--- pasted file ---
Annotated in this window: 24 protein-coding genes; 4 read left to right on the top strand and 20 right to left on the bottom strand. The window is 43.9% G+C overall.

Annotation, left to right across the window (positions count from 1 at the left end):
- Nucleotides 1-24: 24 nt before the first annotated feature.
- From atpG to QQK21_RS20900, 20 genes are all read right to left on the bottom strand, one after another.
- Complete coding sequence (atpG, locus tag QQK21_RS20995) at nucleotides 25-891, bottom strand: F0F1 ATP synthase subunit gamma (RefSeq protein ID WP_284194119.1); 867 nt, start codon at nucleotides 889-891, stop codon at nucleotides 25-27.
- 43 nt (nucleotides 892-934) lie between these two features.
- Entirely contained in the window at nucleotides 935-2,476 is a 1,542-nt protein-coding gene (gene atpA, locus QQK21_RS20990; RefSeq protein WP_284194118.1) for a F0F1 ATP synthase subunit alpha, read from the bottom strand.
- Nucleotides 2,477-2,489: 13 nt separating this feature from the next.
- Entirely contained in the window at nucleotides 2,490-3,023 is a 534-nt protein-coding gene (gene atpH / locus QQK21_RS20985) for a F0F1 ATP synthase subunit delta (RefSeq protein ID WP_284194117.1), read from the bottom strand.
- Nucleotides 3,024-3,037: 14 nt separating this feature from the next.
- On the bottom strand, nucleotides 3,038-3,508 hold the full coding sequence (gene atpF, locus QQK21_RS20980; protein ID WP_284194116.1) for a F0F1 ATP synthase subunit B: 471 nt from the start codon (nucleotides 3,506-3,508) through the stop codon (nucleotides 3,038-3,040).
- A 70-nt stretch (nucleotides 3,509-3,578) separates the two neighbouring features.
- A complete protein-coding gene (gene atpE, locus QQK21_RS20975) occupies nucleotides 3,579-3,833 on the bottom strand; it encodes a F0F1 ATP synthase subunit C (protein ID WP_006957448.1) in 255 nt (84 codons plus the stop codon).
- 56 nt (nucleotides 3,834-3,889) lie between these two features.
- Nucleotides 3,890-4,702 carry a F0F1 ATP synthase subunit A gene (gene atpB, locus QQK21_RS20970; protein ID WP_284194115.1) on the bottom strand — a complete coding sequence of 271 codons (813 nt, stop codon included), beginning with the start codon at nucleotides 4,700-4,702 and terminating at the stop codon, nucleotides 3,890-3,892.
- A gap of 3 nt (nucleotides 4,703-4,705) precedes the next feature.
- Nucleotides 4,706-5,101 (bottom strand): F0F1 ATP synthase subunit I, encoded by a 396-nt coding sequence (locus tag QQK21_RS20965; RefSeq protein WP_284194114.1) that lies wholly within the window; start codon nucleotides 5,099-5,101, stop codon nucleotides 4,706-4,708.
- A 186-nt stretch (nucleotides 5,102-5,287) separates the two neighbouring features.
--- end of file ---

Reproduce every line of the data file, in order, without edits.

Annotated in this window: 24 protein-coding genes; 4 read left to right on the top strand and 20 right to left on the bottom strand. The window is 43.9% G+C overall.

Annotation, left to right across the window (positions count from 1 at the left end):
- Nucleotides 1-24: 24 nt before the first annotated feature.
- From atpG to QQK21_RS20900, 20 genes are all read right to left on the bottom strand, one after another.
- Complete coding sequence (atpG, locus tag QQK21_RS20995) at nucleotides 25-891, bottom strand: F0F1 ATP synthase subunit gamma (RefSeq protein ID WP_284194119.1); 867 nt, start codon at nucleotides 889-891, stop codon at nucleotides 25-27.
- 43 nt (nucleotides 892-934) lie between these two features.
- Entirely contained in the window at nucleotides 935-2,476 is a 1,542-nt protein-coding gene (gene atpA, locus QQK21_RS20990; RefSeq protein WP_284194118.1) for a F0F1 ATP synthase subunit alpha, read from the bottom strand.
- Nucleotides 2,477-2,489: 13 nt separating this feature from the next.
- Entirely contained in the window at nucleotides 2,490-3,023 is a 534-nt protein-coding gene (gene atpH / locus QQK21_RS20985) for a F0F1 ATP synthase subunit delta (RefSeq protein ID WP_284194117.1), read from the bottom strand.
- Nucleotides 3,024-3,037: 14 nt separating this feature from the next.
- On the bottom strand, nucleotides 3,038-3,508 hold the full coding sequence (gene atpF, locus QQK21_RS20980; protein ID WP_284194116.1) for a F0F1 ATP synthase subunit B: 471 nt from the start codon (nucleotides 3,506-3,508) through the stop codon (nucleotides 3,038-3,040).
- A 70-nt stretch (nucleotides 3,509-3,578) separates the two neighbouring features.
- A complete protein-coding gene (gene atpE, locus QQK21_RS20975) occupies nucleotides 3,579-3,833 on the bottom strand; it encodes a F0F1 ATP synthase subunit C (protein ID WP_006957448.1) in 255 nt (84 codons plus the stop codon).
- 56 nt (nucleotides 3,834-3,889) lie between these two features.
- Nucleotides 3,890-4,702 carry a F0F1 ATP synthase subunit A gene (gene atpB, locus QQK21_RS20970; protein ID WP_284194115.1) on the bottom strand — a complete coding sequence of 271 codons (813 nt, stop codon included), beginning with the start codon at nucleotides 4,700-4,702 and terminating at the stop codon, nucleotides 3,890-3,892.
- A gap of 3 nt (nucleotides 4,703-4,705) precedes the next feature.
- Nucleotides 4,706-5,101 (bottom strand): F0F1 ATP synthase subunit I, encoded by a 396-nt coding sequence (locus tag QQK21_RS20965; RefSeq protein WP_284194114.1) that lies wholly within the window; start codon nucleotides 5,099-5,101, stop codon nucleotides 4,706-4,708.
- A 186-nt stretch (nucleotides 5,102-5,287) separates the two neighbouring features.